PETALING JAYA: Mumtaz Jaafar’s life as a child was a battle to breathe.
She was born with asthma, and learned she had it at the age of seven.
At 12, she discovered she could run fast. Really fast.
Seven years later in 1981, she left her SEA Games rivals gasping to win the 100m.
Mumtaz turns 62 next month, a sobering thought for people who remember her as a golden girl of 1980s Malaysian athletics.
Forty-two years have elapsed since she graced the back pages of newspapers, with headlines such as, “How much faster can Mumtaz go?”
On Dec 9, Mumtaz will reunite with athletes at the Sports Flame gala involving more than 100 sports personalities from the 60s, 70s and early 80s.
She said the presence of the King and Queen at the event, co-steered by FMT, would warm the hearts of the sports icons who did the country proud, but got little in return.
Fight and flight
Mumtaz said her furious release of energy while battling asthma as a child was a miracle of fight and flight.
Her asthma was so severe that she received special attention and lived an isolated life.
She said she could not take the school bus with her sisters to the St Teresa Convent in Brickfields, Kuala Lumpur, because the attacks came unexpectedly.
In school, she sat idly, watching other pupils exercise until one day fate drew her to the running track.
She was 12 when her teacher told her to replace an absent runner in the 100m during her school’s athletics meet.
Mumtaz won the race to the amazement of everyone. The first sign of a talented sprinter had emerged.
“It was like a miracle because after that I felt better health-wise, and wanted to just run, really fast,” she said.
Soon, the girl who often panted after a short walk, began lifting light weights and doing hill runs.
Mumtaz went on to perform well at state, national and Asean level competitions under coaches Rennie Martin, M Nadarajah, Nashatar Singh and Edwin Abraham.
Her international athletics career began in 1978, at the age of 16, when she was selected as a reserve in the Malaysian 4x100m relay team to the Bangkok Asian Games.
But it was not until the 1981 Manila Sea Games when she stamped her mark.
She won the gold in the 100m in 11.84s ahead of Henny Maspaitella of Indonesia and became the fastest woman in the region.
Malaysia had not struck gold in the women’s 100m since Cheryl Dorall won it in 1967 when it was the SEAP Games. Carmen Koelmeyer won the event at the inaugural games in Bangkok in 1959.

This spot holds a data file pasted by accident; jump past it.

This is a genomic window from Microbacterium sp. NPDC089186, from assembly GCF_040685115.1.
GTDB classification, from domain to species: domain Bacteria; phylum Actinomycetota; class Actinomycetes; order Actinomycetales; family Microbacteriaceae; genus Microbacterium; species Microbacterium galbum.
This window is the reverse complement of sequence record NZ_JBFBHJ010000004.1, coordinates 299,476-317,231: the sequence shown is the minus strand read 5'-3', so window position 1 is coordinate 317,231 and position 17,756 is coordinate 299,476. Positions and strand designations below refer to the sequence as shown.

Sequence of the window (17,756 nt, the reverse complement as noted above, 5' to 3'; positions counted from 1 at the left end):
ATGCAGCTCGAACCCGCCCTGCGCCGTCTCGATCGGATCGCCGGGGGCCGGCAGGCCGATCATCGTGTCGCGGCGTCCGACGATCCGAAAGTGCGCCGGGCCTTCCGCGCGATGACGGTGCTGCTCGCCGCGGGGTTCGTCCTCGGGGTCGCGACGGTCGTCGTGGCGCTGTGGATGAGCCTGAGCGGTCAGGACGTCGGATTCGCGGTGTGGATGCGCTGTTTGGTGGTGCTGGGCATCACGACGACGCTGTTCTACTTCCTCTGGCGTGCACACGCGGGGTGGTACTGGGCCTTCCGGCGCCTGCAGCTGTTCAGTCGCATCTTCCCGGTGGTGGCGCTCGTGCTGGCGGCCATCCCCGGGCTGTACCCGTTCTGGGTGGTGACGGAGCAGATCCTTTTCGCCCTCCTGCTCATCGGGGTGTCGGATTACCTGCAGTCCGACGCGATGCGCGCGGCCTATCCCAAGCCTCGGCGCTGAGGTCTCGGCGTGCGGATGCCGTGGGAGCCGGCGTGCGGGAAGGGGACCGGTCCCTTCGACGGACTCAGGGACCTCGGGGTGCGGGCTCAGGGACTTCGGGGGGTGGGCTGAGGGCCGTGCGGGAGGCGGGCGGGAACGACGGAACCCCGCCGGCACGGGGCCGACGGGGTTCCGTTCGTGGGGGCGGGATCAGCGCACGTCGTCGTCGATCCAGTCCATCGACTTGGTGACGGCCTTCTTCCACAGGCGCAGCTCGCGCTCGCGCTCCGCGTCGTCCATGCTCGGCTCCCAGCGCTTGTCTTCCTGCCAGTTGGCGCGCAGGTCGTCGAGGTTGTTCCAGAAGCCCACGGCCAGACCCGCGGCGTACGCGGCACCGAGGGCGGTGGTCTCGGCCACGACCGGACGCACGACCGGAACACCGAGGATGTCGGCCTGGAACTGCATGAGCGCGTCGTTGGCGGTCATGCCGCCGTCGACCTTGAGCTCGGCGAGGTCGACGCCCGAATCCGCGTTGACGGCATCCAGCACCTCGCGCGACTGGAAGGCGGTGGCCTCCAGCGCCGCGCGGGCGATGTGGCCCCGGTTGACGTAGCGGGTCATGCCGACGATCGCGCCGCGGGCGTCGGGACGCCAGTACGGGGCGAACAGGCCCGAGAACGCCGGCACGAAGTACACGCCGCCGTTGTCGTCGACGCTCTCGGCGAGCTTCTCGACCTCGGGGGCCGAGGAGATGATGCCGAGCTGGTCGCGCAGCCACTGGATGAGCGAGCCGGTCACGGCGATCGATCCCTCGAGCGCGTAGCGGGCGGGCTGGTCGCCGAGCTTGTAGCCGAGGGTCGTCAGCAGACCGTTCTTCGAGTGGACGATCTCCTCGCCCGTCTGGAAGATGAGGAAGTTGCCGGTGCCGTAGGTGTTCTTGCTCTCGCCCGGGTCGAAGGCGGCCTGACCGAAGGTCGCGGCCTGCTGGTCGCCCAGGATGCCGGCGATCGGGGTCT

After finishing second to Filipina Lydia de Vega in the 200m in Manila, Mumtaz joined Zaiton Othman, Saik Oik Cum and V Angamah to win both the 4x100m and the 4x400m relays.
The quartet broke the SEA Games and the national record in the 4x100m (46.42) and the Asian record in the 4x400m (3:41.35).
Later that year, the crack team won the 4x400m at the Asian Athletics Championships in Tokyo.
Mumtaz ended her 10-year athletics career with a silver in the 4x100m relay at the 1989 Kuala Lumpur SEA Games, together with G Shanti, Anita Ali and Sajaratudul Hamzah.
Woman of substance
Today, Mumtaz’s priority is to promote women in sport and to challenge the ordinary.
She said she banks on her old school grit to give female athletes the resolve to fight for gender equality, safe sport and sports leadership.
As a long-serving member of the Olympic Council of Malaysia’s (OCM) women in sports committee, she constantly addresses the challenges they face and the way forward.
Mumtaz can be considered an angel of athletes’ welfare, being the person who proposed the formation of national athletes welfare foundation (Yakeb).
She dismissed the credit, saying Rosmah Mansor, the wife of former prime minister Najib Razak, was the driving force behind Yakeb, which began operations in 2008.
Mumtaz, the first chairman of Yakeb, was also a vice-president of OCM and the first woman to be elected deputy president of the Malaysia Athletics Federation.
She is married to Dom Amy Hussain, a respected sports administrator, and they have four children and 11 grandchildren.
“I’m at my best when faced with a battle,” said Mumtaz. “I see the many opportunities I have been given in my life as God’s blessings.”